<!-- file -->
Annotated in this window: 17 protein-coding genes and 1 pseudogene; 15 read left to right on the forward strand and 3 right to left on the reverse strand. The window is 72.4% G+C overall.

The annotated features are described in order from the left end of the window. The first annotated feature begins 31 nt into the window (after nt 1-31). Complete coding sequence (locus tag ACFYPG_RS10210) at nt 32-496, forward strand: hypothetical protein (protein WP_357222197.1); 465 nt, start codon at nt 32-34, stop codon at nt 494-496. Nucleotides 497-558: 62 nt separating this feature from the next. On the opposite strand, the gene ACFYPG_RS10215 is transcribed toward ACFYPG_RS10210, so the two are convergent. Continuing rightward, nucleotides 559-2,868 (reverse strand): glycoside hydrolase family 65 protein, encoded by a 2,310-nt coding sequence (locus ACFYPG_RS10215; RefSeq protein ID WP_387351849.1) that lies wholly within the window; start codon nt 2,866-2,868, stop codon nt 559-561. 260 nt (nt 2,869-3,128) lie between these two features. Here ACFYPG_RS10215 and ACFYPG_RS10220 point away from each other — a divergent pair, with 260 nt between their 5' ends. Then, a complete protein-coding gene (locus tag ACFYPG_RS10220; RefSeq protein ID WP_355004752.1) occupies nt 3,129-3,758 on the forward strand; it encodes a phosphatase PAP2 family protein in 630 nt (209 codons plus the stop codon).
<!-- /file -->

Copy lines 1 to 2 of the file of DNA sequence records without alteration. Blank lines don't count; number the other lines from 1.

Annotated in this window: 17 protein-coding genes and 1 pseudogene; 15 read left to right on the forward strand and 3 right to left on the reverse strand. The window is 72.4% G+C overall.

The annotated features are described in order from the left end of the window. The first annotated feature begins 31 nt into the window (after nt 1-31). Complete coding sequence (locus tag ACFYPG_RS10210) at nt 32-496, forward strand: hypothetical protein (protein WP_357222197.1); 465 nt, start codon at nt 32-34, stop codon at nt 494-496. Nucleotides 497-558: 62 nt separating this feature from the next. On the opposite strand, the gene ACFYPG_RS10215 is transcribed toward ACFYPG_RS10210, so the two are convergent. Continuing rightward, nucleotides 559-2,868 (reverse strand): glycoside hydrolase family 65 protein, encoded by a 2,310-nt coding sequence (locus ACFYPG_RS10215; RefSeq protein ID WP_387351849.1) that lies wholly within the window; start codon nt 2,866-2,868, stop codon nt 559-561. 260 nt (nt 2,869-3,128) lie between these two features. Here ACFYPG_RS10215 and ACFYPG_RS10220 point away from each other — a divergent pair, with 260 nt between their 5' ends. Then, a complete protein-coding gene (locus tag ACFYPG_RS10220; RefSeq protein ID WP_355004752.1) occupies nt 3,129-3,758 on the forward strand; it encodes a phosphatase PAP2 family protein in 630 nt (209 codons plus the stop codon).